Branding a Life

small cannabis farmers

Showing the face of the farmer—telling their stories in today’s social media marketing mindset is everything.

The once shy Cereceda is now posting photos of herself on social media from the farm, holding her colas in the forest, telling the stories of how they were created and named—sharing her charmed farm life with the world.

Typically, it takes years to create a cultivar. It’s not uncommon for each farmer to have specific stories surrounding the work, the detailed variations of the flower, and the cultivar’s name, which often involves a sentimental or meaningful story from the farm.

Sunboldt Grown’s website beckons, “Taste the Redwoods,” noting all cultivars are grown in the loamy ancient soil, taking on nuances, just as in viticulture in the South of France and the growing of grapes for wine taking on the essence of lavender or rosemary nearby.

The plants are grown in the flood plain deposits of the Eel River, with no additional water needed. This is called dry farming, and the farmers refer to themselves as “terroirists” (from the French word terroir, meaning earth or soil), who allow for the place to be expressed in the flower they grow.

Cereceda’s crops are also grown by the cycles of the moon, not uncommon among farmers. In fact, the historic Farmer’s Almanac still provides lunar cycles as a planting guide. The almanac explains that just as the moon’s gravitational pull creates the tides of the oceans, it also promotes plant growth by creating more moisture in the soil. 

Sunboldt Grown cannabis

“Wanderlust was inspired by sailing on the ocean,” Cereceda says. “The word implies an urgency to be moving, to not settle in one place.”

From its website, Wanderlust is a hybrid of Blue Dream and Agent Orange, with flavors of lemon-lime zest and fresh Douglas Fir needles, finishing with a splash of orange juice. The smoke is medium-bodied with a dense, velvety richness. A ten-week strain, its delicate flower is sensitive to the cold.

“Redwood Summer is named after the campaign and initiative from 1990, to stop the clear-cutting of all old-growth redwoods,” Cereceda said.

The backstory to the Redwood Summer campaign is heartbreaking and personal to the region. Earth First! began the movement. It was led by Judi Bari during the Timber Wars that continued into the 1990s and ended when Bari and her partner Daryl Cherney were seriously injured after a pipe bomb was planted in their car. The cultivar is a tribute to Bari and the movement that continues to educate and protect the old growth forests.

Delphina was created by crossing Purple Nepal with Rebel Moon (NorCal Diesel). Cereceda uses this cultivar to make old-school, solventless, bubble hash as it yields high-quality resin. A sweet and savory aroma, it’s spicy, and the smoke is likened to breathing in the forest floor, delivering a deep state of relaxation and euphoria.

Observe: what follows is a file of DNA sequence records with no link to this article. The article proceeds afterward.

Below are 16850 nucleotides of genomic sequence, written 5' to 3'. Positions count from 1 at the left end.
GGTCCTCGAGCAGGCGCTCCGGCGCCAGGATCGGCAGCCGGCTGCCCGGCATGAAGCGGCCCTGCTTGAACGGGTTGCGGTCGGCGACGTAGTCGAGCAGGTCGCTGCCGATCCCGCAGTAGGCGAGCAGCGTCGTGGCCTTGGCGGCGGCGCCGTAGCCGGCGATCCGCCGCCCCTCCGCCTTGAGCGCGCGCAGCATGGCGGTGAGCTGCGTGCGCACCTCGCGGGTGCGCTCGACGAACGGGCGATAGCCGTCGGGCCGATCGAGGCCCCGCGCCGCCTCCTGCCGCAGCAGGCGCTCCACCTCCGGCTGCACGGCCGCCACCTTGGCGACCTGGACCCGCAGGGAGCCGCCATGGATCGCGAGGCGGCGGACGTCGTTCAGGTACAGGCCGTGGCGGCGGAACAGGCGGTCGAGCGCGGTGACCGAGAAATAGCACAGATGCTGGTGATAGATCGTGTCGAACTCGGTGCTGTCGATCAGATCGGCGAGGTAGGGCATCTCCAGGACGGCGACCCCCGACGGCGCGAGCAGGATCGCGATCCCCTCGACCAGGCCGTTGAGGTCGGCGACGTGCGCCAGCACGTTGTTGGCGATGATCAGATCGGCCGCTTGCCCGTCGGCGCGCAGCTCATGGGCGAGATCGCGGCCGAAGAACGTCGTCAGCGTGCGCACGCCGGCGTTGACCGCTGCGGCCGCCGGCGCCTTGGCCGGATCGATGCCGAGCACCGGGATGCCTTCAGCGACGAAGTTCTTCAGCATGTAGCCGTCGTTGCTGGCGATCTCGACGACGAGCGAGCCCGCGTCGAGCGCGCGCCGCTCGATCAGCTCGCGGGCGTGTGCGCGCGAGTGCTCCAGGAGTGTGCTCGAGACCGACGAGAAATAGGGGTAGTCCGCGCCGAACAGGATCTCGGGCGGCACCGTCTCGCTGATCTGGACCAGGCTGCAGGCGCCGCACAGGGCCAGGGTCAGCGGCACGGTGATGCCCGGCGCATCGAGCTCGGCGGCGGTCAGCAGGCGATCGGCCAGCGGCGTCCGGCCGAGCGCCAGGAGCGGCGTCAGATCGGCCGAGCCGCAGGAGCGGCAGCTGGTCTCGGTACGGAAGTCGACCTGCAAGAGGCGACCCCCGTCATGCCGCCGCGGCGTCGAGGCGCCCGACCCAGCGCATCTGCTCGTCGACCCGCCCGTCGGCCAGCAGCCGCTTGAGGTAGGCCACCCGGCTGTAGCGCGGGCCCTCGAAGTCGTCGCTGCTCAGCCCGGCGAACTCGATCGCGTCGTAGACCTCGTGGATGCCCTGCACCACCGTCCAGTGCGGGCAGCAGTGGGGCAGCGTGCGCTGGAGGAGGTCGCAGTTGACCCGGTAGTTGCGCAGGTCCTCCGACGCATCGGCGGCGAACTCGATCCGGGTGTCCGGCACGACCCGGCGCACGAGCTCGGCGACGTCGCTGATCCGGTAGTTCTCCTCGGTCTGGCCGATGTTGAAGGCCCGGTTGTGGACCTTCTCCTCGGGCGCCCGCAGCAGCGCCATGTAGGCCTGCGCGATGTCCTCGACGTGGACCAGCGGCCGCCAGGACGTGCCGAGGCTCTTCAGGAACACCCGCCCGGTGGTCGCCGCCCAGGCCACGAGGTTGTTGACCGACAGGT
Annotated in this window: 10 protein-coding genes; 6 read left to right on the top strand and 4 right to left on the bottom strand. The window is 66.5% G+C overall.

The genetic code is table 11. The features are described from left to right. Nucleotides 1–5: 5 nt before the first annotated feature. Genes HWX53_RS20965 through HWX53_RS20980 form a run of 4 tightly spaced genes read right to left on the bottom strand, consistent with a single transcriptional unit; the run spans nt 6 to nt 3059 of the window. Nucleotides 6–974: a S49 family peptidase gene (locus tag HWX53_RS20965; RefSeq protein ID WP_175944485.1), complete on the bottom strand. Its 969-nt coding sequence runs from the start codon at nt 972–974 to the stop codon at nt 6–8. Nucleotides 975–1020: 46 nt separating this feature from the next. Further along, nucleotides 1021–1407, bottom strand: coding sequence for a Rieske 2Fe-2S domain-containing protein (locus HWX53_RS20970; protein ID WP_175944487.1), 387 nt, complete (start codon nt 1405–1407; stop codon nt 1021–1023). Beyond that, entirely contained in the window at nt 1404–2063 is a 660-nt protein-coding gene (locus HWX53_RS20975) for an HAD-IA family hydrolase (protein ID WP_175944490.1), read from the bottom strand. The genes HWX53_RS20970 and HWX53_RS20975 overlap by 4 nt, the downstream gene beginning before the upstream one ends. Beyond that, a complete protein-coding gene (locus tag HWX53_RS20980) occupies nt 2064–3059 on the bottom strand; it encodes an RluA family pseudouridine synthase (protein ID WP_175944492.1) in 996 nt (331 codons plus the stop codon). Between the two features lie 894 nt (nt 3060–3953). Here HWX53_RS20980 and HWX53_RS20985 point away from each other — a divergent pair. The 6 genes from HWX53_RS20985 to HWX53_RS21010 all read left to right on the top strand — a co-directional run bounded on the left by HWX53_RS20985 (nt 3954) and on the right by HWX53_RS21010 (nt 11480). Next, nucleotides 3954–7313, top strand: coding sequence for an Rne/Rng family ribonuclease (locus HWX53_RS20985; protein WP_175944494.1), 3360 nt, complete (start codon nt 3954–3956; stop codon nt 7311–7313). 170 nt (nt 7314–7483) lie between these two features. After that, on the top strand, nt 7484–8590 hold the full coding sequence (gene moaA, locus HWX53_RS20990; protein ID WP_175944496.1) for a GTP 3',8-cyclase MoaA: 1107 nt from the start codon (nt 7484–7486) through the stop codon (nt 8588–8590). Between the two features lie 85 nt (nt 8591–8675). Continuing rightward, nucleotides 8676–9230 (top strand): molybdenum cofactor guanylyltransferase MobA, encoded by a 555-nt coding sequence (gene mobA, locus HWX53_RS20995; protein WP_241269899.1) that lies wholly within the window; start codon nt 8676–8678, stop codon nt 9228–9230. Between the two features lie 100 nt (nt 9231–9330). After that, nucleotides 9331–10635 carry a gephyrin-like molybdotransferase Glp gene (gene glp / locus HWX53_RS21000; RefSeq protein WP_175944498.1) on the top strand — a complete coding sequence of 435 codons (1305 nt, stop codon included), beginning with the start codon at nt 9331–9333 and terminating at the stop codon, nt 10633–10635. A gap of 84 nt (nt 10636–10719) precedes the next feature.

“Delphina is a Greek woman from Delphi, Greece, where the Earth Goddess Gaia was first celebrated,” she said. 

According to author Darian West, the Oracle of Delphi was considered the most influential woman of the ancient world from 800 BC until 393 AD, when her last recorded entry predicted the end of the Roman Empire, declaring, “All is ended.” Delphina proclaimed Socrates the wisest man in the world, predicted the rise of Alexander the Great and foretold the death of Nero.

Farmer as Influencer

Small cannabis farmers have a hard time getting out of the illicit market. For the most part, they can’t afford licensing; can’t move product; distribution is weak; taxes are high; and ordinances are unreasonable and/or ill-informed to begin with, causing undue hardships.

“Everyone is codependent in this space,” Cereceda says. “The handshake deals don’t work anymore. The days of your best buddy distributing for you are over.”

For the first time in history, cannabis farmers are feeling the brunt of growing the world’s most illicit and beloved herb on the planet. Just as with food farmers, they aren’t getting a living wage, with no subsidy from the US government to bail them out when times are hard, or the price per pound is too low to pay the bills.

“Everyone is borrowing on us, and we’ve been way too complacent about it for far too long,”’ Cereceda says. “On the other hand, this product—this cash crop—is from Mother Earth, and the fact that we’re doing as well as we are up here is just amazing to me. We need to own our right to be here and work smarter.”

The post Face of the Farmer: Sunshine Cereceda, Sunboldt Grown appeared first on Cannabis Now.